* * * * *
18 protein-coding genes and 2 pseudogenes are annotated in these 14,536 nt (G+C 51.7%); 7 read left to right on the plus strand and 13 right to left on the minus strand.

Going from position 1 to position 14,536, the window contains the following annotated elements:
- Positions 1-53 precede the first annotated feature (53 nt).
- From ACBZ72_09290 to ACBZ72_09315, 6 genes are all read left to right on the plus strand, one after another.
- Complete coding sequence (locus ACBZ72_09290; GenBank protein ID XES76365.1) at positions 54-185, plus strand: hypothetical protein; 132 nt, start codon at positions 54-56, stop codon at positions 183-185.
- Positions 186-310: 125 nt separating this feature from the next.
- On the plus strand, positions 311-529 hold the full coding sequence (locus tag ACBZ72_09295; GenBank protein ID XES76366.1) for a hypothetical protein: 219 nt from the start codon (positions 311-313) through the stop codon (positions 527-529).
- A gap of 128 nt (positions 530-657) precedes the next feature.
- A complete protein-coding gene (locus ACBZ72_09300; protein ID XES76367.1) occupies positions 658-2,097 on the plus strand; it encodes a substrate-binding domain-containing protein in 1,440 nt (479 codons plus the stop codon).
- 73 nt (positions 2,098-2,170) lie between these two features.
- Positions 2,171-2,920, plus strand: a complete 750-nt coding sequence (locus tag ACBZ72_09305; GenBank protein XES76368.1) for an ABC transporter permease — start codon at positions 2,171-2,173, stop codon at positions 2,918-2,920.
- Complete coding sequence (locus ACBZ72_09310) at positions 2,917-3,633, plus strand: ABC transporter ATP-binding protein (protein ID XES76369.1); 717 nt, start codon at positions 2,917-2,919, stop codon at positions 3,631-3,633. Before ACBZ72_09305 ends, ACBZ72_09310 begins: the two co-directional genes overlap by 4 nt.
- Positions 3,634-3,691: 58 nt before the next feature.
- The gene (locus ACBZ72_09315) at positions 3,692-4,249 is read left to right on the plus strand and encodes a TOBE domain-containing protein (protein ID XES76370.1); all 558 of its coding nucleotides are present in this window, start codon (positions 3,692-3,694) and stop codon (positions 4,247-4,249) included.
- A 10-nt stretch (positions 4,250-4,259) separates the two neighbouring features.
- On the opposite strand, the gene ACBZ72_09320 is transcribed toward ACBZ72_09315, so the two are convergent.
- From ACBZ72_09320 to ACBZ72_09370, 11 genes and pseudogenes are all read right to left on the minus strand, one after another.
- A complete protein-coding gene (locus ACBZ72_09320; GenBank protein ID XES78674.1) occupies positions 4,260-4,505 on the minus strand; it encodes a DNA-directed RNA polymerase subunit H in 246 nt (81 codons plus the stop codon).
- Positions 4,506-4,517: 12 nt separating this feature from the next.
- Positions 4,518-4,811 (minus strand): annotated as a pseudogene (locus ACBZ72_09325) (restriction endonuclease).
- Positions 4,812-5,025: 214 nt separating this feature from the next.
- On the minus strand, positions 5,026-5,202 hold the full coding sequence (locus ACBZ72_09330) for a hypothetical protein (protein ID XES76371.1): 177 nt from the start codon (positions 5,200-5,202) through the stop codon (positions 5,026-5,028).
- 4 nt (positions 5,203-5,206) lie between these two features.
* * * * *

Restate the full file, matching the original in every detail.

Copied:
18 protein-coding genes and 2 pseudogenes are annotated in these 14,536 nt (G+C 51.7%); 7 read left to right on the plus strand and 13 right to left on the minus strand.

Going from position 1 to position 14,536, the window contains the following annotated elements:
- Positions 1-53 precede the first annotated feature (53 nt).
- From ACBZ72_09290 to ACBZ72_09315, 6 genes are all read left to right on the plus strand, one after another.
- Complete coding sequence (locus ACBZ72_09290; GenBank protein ID XES76365.1) at positions 54-185, plus strand: hypothetical protein; 132 nt, start codon at positions 54-56, stop codon at positions 183-185.
- Positions 186-310: 125 nt separating this feature from the next.
- On the plus strand, positions 311-529 hold the full coding sequence (locus tag ACBZ72_09295; GenBank protein ID XES76366.1) for a hypothetical protein: 219 nt from the start codon (positions 311-313) through the stop codon (positions 527-529).
- A gap of 128 nt (positions 530-657) precedes the next feature.
- A complete protein-coding gene (locus ACBZ72_09300; protein ID XES76367.1) occupies positions 658-2,097 on the plus strand; it encodes a substrate-binding domain-containing protein in 1,440 nt (479 codons plus the stop codon).
- 73 nt (positions 2,098-2,170) lie between these two features.
- Positions 2,171-2,920, plus strand: a complete 750-nt coding sequence (locus tag ACBZ72_09305; GenBank protein XES76368.1) for an ABC transporter permease — start codon at positions 2,171-2,173, stop codon at positions 2,918-2,920.
- Complete coding sequence (locus ACBZ72_09310) at positions 2,917-3,633, plus strand: ABC transporter ATP-binding protein (protein ID XES76369.1); 717 nt, start codon at positions 2,917-2,919, stop codon at positions 3,631-3,633. Before ACBZ72_09305 ends, ACBZ72_09310 begins: the two co-directional genes overlap by 4 nt.
- Positions 3,634-3,691: 58 nt before the next feature.
- The gene (locus ACBZ72_09315) at positions 3,692-4,249 is read left to right on the plus strand and encodes a TOBE domain-containing protein (protein ID XES76370.1); all 558 of its coding nucleotides are present in this window, start codon (positions 3,692-3,694) and stop codon (positions 4,247-4,249) included.
- A 10-nt stretch (positions 4,250-4,259) separates the two neighbouring features.
- On the opposite strand, the gene ACBZ72_09320 is transcribed toward ACBZ72_09315, so the two are convergent.
- From ACBZ72_09320 to ACBZ72_09370, 11 genes and pseudogenes are all read right to left on the minus strand, one after another.
- A complete protein-coding gene (locus ACBZ72_09320; GenBank protein ID XES78674.1) occupies positions 4,260-4,505 on the minus strand; it encodes a DNA-directed RNA polymerase subunit H in 246 nt (81 codons plus the stop codon).
- Positions 4,506-4,517: 12 nt separating this feature from the next.
- Positions 4,518-4,811 (minus strand): annotated as a pseudogene (locus ACBZ72_09325) (restriction endonuclease).
- Positions 4,812-5,025: 214 nt separating this feature from the next.
- On the minus strand, positions 5,026-5,202 hold the full coding sequence (locus ACBZ72_09330) for a hypothetical protein (protein ID XES76371.1): 177 nt from the start codon (positions 5,200-5,202) through the stop codon (positions 5,026-5,028).
- 4 nt (positions 5,203-5,206) lie between these two features.